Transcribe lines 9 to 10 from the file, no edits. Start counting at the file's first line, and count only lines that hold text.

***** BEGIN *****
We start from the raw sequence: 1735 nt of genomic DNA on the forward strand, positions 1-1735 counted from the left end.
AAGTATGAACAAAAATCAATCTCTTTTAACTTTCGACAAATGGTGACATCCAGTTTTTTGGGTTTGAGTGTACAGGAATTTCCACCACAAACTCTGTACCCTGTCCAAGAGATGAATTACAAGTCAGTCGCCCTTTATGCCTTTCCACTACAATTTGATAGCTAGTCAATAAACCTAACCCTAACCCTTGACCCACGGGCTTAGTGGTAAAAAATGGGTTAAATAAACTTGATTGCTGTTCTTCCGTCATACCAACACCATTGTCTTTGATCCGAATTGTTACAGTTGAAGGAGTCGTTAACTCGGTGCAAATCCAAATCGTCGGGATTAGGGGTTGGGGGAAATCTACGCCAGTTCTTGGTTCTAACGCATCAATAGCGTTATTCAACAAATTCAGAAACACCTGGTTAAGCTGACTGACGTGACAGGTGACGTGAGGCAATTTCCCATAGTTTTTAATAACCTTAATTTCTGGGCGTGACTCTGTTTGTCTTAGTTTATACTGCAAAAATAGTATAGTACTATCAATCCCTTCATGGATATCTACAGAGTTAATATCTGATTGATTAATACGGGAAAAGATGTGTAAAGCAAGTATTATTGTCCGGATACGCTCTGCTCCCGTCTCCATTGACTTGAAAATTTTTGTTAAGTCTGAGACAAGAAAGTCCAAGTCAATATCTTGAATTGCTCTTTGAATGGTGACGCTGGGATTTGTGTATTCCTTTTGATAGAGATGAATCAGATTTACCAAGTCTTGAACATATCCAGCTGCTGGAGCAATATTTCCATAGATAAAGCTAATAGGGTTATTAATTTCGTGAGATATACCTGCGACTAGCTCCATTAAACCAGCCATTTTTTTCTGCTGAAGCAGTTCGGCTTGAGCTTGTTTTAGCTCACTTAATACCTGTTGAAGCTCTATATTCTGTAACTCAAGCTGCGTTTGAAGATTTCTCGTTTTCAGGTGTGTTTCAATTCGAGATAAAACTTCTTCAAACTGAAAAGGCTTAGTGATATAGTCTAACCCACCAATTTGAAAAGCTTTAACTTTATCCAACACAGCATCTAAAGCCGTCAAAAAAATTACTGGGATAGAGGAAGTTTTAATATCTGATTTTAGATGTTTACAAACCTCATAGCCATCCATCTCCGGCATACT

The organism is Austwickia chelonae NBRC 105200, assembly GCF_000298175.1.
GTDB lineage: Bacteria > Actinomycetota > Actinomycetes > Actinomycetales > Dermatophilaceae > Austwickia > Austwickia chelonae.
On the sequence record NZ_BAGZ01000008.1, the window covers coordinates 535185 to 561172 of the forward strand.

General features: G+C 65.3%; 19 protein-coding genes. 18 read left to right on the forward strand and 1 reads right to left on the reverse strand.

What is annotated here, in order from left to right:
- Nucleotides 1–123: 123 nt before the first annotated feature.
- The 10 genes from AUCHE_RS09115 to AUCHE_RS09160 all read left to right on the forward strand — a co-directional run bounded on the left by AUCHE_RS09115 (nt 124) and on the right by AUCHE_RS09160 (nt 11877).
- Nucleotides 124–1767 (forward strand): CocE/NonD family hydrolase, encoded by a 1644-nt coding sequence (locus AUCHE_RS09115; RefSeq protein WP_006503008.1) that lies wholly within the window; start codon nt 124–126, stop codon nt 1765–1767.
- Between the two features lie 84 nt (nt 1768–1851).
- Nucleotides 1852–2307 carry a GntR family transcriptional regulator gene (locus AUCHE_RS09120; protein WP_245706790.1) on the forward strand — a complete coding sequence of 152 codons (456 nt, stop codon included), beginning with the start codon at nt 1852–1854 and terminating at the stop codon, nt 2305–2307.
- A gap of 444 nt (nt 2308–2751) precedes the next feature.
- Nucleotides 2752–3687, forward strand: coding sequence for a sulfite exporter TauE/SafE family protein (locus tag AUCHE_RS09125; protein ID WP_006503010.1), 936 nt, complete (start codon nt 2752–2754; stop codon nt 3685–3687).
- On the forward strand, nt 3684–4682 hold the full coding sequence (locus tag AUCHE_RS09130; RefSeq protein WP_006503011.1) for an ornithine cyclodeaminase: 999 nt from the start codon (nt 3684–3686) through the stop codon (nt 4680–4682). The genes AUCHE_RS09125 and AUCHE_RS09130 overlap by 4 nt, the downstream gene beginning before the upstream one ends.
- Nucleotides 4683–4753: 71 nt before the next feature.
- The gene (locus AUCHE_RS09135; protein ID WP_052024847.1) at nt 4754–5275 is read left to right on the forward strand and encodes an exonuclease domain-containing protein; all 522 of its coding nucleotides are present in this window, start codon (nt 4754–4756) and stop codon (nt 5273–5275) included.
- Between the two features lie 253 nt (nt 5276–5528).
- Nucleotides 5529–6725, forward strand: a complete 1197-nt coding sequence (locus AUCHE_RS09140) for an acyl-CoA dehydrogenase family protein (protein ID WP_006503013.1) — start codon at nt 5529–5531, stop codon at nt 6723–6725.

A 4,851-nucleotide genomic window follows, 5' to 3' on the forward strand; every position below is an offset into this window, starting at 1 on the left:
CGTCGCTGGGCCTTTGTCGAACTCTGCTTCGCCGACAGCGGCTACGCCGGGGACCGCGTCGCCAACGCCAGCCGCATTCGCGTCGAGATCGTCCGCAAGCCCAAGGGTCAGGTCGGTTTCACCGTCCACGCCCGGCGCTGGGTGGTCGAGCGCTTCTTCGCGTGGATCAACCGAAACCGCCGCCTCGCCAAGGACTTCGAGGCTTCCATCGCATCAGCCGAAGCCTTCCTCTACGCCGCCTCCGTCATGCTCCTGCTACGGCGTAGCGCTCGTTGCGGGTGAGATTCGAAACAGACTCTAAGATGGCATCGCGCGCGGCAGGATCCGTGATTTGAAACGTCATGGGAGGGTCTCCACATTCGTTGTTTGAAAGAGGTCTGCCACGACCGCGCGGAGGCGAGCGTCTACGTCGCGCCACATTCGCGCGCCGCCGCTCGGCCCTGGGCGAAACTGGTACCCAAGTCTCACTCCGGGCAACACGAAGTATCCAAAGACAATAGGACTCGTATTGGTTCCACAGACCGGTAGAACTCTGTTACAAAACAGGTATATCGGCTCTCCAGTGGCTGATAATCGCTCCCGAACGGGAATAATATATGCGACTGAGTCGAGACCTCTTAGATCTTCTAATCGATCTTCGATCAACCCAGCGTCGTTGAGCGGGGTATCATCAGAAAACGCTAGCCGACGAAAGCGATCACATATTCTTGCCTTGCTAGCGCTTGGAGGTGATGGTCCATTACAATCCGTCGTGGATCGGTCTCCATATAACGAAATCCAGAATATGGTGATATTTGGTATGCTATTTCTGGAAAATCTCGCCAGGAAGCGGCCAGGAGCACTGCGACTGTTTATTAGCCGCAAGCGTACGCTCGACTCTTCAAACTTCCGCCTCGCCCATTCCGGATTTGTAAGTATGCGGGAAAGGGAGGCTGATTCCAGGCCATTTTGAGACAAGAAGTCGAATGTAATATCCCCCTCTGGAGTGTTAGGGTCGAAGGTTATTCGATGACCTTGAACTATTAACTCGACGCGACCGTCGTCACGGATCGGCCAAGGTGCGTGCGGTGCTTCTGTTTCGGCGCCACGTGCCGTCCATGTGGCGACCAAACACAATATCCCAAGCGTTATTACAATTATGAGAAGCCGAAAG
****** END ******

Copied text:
- The 10 genes from AUCHE_RS09115 to AUCHE_RS09160 all read left to right on the forward strand — a co-directional run bounded on the left by AUCHE_RS09115 (nt 124) and on the right by AUCHE_RS09160 (nt 11877).
- Nucleotides 124–1767 (forward strand): CocE/NonD family hydrolase, encoded by a 1644-nt coding sequence (locus AUCHE_RS09115; RefSeq protein WP_006503008.1) that lies wholly within the window; start codon nt 124–126, stop codon nt 1765–1767.